Imagine garage rock mixed with performance art installations involving paper-mache miniatures, dancing marionettes, and surf-punk rock played at such a pace the inevitable acid trip dizziness makes everything seem completely logical. It exists by the way, in the form of Nashville’s Snõõper. And now we have their well-awaited full length debut. Take a breath…
When singer and maker of cobbled-together props Blair Tramel combined with scene mainstay Connor Cummins, it captured the attention of outlets aplenty, the inimitable Henry Rollins and, presumably, Jack White, whose label Third Man is responsible for distributing this manic display of nonsense. I could try and describe egg-punk, but maybe it’s best to leave it to curious meme searches on Reddit and other Internet wormholes. This troupe seemingly fits the bracket; the self-referencing anti-modesty of Super Snõõper is bloody funny, mostly featuring reworkings of their singles, demos and EPs all in one complete package. Being a record that starts and ends before you can exhale, here’s a speedrun-à-la-Snõõper:
Intro is certainly an introduction of sorts: a clusterfuck amalgam of noise, signature noodly guitar play, and other bleeps and bloops that sound like punk being transmitted from Venus. Bed Bugs is a chaotic 30-second tremoloed anthem actually about bed bugs, and is band-tightness epitomised.
Pod, another past hit, best shows their upgraded, amplified sound. Any lo-fi four tracks are now sprinkled with studio magic for gnarlier bits, and to give some space to the group operating as a well-oiled, yet still rustic-as-fuck, machine. It’s got bizarro sound effects, with referee whistling on frenetic cut Fitness, a live staple usually complete with Tramel pulling out a huge deadlift bar, hitting a giant polystyrene globe, and all the manic leads Cummins has to muster. It’s one for all the gym-culture naysayers—“Bench press excess, obsess fitness!”—made all the more chucklesome performed in their usual shell suit garb.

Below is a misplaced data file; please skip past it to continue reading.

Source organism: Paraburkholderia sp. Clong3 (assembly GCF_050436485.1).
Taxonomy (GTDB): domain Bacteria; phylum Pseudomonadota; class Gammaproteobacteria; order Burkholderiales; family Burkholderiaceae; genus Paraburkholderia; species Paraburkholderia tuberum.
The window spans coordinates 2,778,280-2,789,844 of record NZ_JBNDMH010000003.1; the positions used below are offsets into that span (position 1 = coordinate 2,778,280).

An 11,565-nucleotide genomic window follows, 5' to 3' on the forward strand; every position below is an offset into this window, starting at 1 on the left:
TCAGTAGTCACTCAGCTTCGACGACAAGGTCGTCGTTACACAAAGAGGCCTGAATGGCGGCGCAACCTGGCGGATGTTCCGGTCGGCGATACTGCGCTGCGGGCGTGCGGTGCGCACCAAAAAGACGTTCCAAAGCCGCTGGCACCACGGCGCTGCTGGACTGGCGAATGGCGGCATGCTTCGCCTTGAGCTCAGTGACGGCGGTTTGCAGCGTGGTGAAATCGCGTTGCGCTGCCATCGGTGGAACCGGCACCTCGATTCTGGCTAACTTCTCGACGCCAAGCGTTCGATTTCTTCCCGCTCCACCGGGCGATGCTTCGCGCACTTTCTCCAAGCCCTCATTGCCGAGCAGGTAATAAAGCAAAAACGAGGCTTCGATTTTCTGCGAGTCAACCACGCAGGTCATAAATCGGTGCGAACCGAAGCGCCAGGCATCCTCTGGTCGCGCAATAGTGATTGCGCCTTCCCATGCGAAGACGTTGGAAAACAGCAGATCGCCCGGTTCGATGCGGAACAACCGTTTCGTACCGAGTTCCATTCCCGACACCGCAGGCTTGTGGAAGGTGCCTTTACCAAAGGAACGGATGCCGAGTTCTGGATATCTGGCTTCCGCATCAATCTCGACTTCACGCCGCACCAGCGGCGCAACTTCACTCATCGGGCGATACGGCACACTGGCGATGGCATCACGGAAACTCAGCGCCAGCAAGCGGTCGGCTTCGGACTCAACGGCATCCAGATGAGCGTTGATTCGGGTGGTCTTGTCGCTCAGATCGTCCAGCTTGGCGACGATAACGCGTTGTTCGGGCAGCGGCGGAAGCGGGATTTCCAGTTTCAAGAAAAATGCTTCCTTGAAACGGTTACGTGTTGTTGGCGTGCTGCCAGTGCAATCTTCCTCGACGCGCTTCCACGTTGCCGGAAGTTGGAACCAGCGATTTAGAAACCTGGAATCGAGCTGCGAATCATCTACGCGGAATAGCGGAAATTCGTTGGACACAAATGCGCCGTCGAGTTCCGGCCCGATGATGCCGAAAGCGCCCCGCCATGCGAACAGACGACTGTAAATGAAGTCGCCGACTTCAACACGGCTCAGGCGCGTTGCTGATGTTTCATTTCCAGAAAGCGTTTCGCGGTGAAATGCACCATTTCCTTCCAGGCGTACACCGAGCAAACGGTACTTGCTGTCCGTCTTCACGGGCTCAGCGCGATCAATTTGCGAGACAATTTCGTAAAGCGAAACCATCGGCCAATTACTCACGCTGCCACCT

Powerball injects instant hits of dopamine with the catchy staccato delivery similarly displayed on Music for Spies’ call-and-response chorus. Three-chord punk gets changed up on Verox with the added crunch of extra guitarist Ian Teeple, which throws you off a bit using a head spinning stop/start effect, also conjured up for Unable which talks about bags. Snõõper goes to the fullest throttle often, but not always. Fruit Fly plays around with speed for a sub-minute locked-in groove that slows towards a…rapid-fire outro? Ah, they got us again! Inventory is frantic. You get the idea. It’s the precision amongst the apparent mess that’s most exceptional.
Defect’s punchy bass and guitar stabs are evocative of post-punk on amphetamines, with Happy Haugen’s bass prominence flipped round at the mid-way mark. Considering the light speed on most tracks, Microbe feels like a stroll in the park with its ever-so-slightly lessened BPM. Then it starts playing some sort of sample about elecro-magnetics over programmed dance synths, keys and explosion sounds straight out of a Looney Tunes’ ACME Corp product catalogue. A two minute track is a surprise, even more so on Running, a bloody fine minuter! That’s a doubled length since its Music for Spies EP outing, but re-features its cheapo drum machine. No added production refinement, while welcome, can take that away from us.
Fast, impactful, ridiculous, fun and bonkers. Punk and garage-rock dialled up a notch is a hell of a lot. If that’s your bag, Super Snõõper. And even if it isn’t, still, Super Snõõper. Well that’s that. I need a lie down.
For fans of: Prison Affair, Osees, Alien Nosejob
‘Super Snõõper’ by Snõõper is released on 14th July on Third Man Records.
Words by Elliot Burr